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Maria’s Children

There wasn’t much for us boys of that little fishing village to do but fish. Wake, fish, eat, fish, sleep, fish, rinse and repeat. It was one endless cycle of sea-worn canoes and heavy nets and stinking fish. But it was the life we were used to, and we were content with it; we knew no better—there wasn’t much to imagine about the world outside of Badagry. For us, the world began somewhere just after the horizon of the Atlantic and ended on the bridge connecting Badagry to Lagos. Only the elders ventured over that bridge, and for the sole purpose of selling fish, nothing more. The boys remained on the gulf, playing at being fishermen, venturing far out onto the sea against all admonitions of our fathers. They were away, after all. They would never find out.

And so we took to venturing out onto the sea every weekend when our fathers left for Lagos with truckloads of a weeks’ worth of fish to be sold, daring each other to see how far we could go, to see who was so “chickenshit” and “pissy-panted” as to sail back for the familiarity of shore and solid ground at the first sign of a rogue wave (and thus endure a week of relentless ribbing until the next week’s chickenshit was crowned and inducted into the cramped halls of Chickenshitters). Only my older brother Muktar, and his two closest friends Soji and Yakubu hadn’t been inducted into this Hall of Shame. They were the boldest, the wildest, and the oldest—they were all fifteen; the rest of us chickenshits ranged from between ten to thirteen. They were our heroes, these three. They represented everything we aspired to be, and we wanted to please them in any way possible.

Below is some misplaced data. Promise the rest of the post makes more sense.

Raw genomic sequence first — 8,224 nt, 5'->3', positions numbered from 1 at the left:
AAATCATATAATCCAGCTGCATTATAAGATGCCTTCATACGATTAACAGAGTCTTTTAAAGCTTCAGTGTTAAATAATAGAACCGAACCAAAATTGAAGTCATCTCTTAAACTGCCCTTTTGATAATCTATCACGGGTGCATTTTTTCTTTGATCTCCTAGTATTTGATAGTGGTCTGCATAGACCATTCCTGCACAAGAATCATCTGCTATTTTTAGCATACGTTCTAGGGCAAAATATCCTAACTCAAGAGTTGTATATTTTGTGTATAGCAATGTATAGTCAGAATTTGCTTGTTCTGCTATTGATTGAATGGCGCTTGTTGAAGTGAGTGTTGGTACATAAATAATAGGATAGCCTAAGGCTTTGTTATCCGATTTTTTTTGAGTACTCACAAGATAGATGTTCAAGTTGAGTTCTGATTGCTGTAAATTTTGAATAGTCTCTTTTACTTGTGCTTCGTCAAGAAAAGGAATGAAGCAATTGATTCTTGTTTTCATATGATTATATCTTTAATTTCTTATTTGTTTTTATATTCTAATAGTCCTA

The jaunts out onto the unknown waters began as something of a test of masculinity amongst us boys, and my brother, who always went the farthest, was soon recognized as the leader our group. One day he went so far out that he vanished into the thickness of that early morning mist which had settled on to the Atlantic like a blanket of depression and we were reduced to mere silhouettes of ourselves, panic-stricken and wondering what had happened to Muktar. We stood there, shivering in the canoes, dancing precariously on the waves, all thinking the same thing but never daring to voice it: Muktar was dead; something out there had gotten him. But then Muktar appeared out from the mist, the grinning hero, clutching a decayed box to his chest.

“Treasure!” he bellowed, his grin wide. “I found treasure, boys!”

We hurried back to our house, this party of eight boys, and locked ourselves in the little room Muktar and I shared.

“Light a candle, Segun,” Muktar said to me; it was dark in the room. The mist had followed us back to the mainland, and if the sun had risen somewhere; its rays couldn’t get through.

I hurriedly lit a candle. The guttering flame bounced off our bright eyes, filled with wonder and amazement as we stared at the drenched wooden box.